Rocky Mount women's families have few answers
Posted September 9, 2010
Updated January 14, 2011
Rocky Mount, N.C. — Juray Tucker wears a yellow ribbon on her shirt, not as a personal reminder that her only daughter has been missing for more than a year but as a reminder for everyone else.
“I’ll never stop wearing it until she comes home,” Tucker, a home-care nurse and grandmother of two, says. “I don’t want it to get old. I don’t want anybody to forget about this.”
Yolanda Renee Lancaster, 37, is one of 10 women at the center of a joint investigation by the Edgecombe County Sheriff’s Office, the Rocky Mount Police Department, the State Bureau of Investigation and the Federal Bureau of Investigation into whether their disappearances are related to one another.
All the women share similar backgrounds and physical appearances, and many frequented Holly Street in Rocky Mount, an area known for drug activity and prostitution. Many of the women knew each other, their families say.
Over the past five years, eight have turned up dead – many along Seven Bridges Road, a country road lined with fields, woods and an occasional house that stretches 13 miles between the rural Edgecombe communities of Battleboro and Whitakers.
“We’re still staying hopeful and are going to continue to be hopeful, but I have to be realistic,” Tucker says. “As long as it has been with no word from her, I have to be realistic that there’s a possibility that it can go another way.” (Watch more of Tucker's interview.)
Unlike Lancaster, Diana Nicholson's daughter, Taraha Shenice Nicholson, was found March 7, 2009, less than a month after her father reported her missing. An autopsy found the 28-year-old was likely strangled.
"She was a good girl. Taraha never bothered anyone," her mother says. "What could she have done for him to kill her? I just want to know why." (Watch more of Nicholson's interview.)
The him she's referring to is Antwan Maurice Pittman, whom authorities charged on Sept. 1, 2009, with first-degree murder in Taraha's Nicholson's death.
At the time, five other women's remains had already been discovered, and many of their anxious families had hoped Pittman's arrest would give long-awaited answers to questions of why.
Why were they killed, and why these women? Would Pittman face charges in any of the other cases? Would there be any other arrests?
Since then, investigators have since found the bodies of two other women, including Christine Marie Boone, 46, who was found in March in some woods behind an abandoned Halifax County trailer, where Pittman lived in 2006.
Search warrants later indicated that Pittman lived and worked in locations near where several of the bodies were found, and a DWI arrest on April 25, 2009, places him just 200 yards from where 31-year-old Jarniece Latonya Hargrove was found in June 2009.
A state trooper arrested him after finding him sleeping his car the same day Hargrove's family last saw her.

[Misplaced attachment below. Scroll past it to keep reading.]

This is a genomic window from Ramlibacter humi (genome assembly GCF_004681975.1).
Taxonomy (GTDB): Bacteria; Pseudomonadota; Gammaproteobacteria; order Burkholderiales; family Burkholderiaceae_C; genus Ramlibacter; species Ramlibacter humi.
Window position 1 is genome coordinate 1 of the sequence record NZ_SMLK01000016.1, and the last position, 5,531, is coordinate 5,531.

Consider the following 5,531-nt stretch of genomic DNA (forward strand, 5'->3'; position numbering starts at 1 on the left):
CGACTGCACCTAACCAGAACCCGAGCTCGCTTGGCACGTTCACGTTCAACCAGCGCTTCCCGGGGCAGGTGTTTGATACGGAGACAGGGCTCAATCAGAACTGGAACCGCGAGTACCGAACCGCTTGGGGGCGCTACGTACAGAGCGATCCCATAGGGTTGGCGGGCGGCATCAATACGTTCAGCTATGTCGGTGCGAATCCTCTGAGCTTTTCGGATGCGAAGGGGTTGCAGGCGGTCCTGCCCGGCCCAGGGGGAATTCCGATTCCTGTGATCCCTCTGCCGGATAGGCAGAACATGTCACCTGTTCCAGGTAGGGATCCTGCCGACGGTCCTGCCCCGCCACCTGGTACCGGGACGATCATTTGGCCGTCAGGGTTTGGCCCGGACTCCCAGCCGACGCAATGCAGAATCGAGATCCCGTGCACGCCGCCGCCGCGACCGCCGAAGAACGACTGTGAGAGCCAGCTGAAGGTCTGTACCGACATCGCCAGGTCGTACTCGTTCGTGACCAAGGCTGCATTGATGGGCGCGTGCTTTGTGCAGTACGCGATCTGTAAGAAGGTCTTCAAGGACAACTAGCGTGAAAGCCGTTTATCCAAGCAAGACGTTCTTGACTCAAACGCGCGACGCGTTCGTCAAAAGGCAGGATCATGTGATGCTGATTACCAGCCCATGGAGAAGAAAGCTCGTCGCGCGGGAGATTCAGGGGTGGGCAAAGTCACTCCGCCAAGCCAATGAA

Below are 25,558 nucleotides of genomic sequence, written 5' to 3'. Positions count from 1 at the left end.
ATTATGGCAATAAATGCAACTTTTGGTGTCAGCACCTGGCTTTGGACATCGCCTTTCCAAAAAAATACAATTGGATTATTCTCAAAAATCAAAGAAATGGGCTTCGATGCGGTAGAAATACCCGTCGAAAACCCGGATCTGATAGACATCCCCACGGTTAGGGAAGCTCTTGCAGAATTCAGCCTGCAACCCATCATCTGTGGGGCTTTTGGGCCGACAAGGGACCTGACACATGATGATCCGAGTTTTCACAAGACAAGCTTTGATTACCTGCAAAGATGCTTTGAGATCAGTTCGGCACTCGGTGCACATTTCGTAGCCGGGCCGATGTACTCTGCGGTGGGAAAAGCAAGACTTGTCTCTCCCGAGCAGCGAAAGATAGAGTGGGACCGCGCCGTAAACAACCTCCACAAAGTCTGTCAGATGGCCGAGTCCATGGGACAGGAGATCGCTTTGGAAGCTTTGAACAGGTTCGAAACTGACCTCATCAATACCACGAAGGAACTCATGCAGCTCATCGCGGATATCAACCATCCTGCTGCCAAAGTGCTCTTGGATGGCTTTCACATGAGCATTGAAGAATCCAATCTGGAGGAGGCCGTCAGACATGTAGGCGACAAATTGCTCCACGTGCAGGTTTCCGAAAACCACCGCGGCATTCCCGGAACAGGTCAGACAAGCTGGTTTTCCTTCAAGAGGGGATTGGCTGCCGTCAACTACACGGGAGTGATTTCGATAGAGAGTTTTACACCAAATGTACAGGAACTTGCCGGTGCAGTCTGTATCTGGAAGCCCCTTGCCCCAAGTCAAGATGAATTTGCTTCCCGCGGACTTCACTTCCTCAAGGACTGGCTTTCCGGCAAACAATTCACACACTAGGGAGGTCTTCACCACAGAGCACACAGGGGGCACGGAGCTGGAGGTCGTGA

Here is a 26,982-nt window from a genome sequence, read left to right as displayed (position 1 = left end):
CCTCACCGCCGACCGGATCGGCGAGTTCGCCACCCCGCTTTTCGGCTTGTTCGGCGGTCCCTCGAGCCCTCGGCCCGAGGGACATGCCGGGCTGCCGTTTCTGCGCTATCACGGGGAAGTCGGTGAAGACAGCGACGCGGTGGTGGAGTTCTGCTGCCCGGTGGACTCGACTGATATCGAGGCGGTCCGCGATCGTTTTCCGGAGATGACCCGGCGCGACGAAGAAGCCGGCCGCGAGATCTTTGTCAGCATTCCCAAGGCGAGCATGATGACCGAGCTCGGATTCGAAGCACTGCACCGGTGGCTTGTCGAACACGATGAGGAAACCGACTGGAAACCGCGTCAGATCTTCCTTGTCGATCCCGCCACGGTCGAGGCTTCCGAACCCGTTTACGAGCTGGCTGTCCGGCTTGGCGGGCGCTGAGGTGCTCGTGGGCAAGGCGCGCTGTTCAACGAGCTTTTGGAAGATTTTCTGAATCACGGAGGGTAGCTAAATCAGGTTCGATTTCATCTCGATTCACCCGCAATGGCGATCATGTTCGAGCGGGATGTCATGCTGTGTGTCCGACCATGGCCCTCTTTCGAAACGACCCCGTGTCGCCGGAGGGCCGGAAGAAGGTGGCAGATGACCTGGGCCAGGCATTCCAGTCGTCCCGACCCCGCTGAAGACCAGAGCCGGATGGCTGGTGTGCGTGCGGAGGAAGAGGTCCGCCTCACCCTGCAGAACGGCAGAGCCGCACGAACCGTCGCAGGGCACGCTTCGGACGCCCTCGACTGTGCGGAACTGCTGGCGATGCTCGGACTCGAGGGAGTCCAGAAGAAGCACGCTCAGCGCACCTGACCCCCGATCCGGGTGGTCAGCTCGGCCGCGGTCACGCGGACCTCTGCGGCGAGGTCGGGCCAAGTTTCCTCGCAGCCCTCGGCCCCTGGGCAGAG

“I believe it is connected,” Hargrove's mother, Patsy Hargrove, says. "If he did this, not only to my daughter, but those other young ladies, I hope he rots in hell.”
Still, investigators haven’t charged Pittman in any other cases. His trial for Nicholson's death was supposed to begin in May, but a judge continued it indefinitely after prosecutors said they were still reviewing evidence and receiving information from investigators.
The delay and seeming lack of progress in the case has only created more questions for the women’s families.
“The evidence that they do have seems to be steering to one person, but you know, it hasn’t been proven yet,” says Jackie Wiggins. (Watch more of Wiggins' interview.)
Her daughter, Nikki Thorpe, 35, was found behind an abandoned house on Seven Bridges Road on Aug. 17, 2007. Search warrants have suggested Pittman could be linked to her death, although they don’t specify exactly how.
“Why not go ahead and solve Tahara’s case? At least then we have that much closure for Mrs. Nicholson, at least,” Wiggins says. “That will give us some hope that maybe they can come on with some more evidence.”
Despite the lack of new developments, Edgecombe County Sheriff James Knight, who heads the special task force of local, state and federal authorities, says the investigation into Pittman’s possible involvement is very active.
"We're still running leads out there," Knight says. "We have had some information that comes up that would be sort of a connection but nothing we can share at this time."
"We feel good (about the case we do have against him,)" he adds. "The type of DA we have, if it wasn't a good case, we would not have charged him."
“It’s still ongoing. Mr. Pittman is still the suspect in this, no doubt about it,” says Halifax County Sherriff Jeff Frazier, of the investigation into Boone’s death. “You just can’t charge someone because you think they did it. You need to be able to prove it. Right now, we believe he did it, but we need that little piece of the puzzle to prove it.”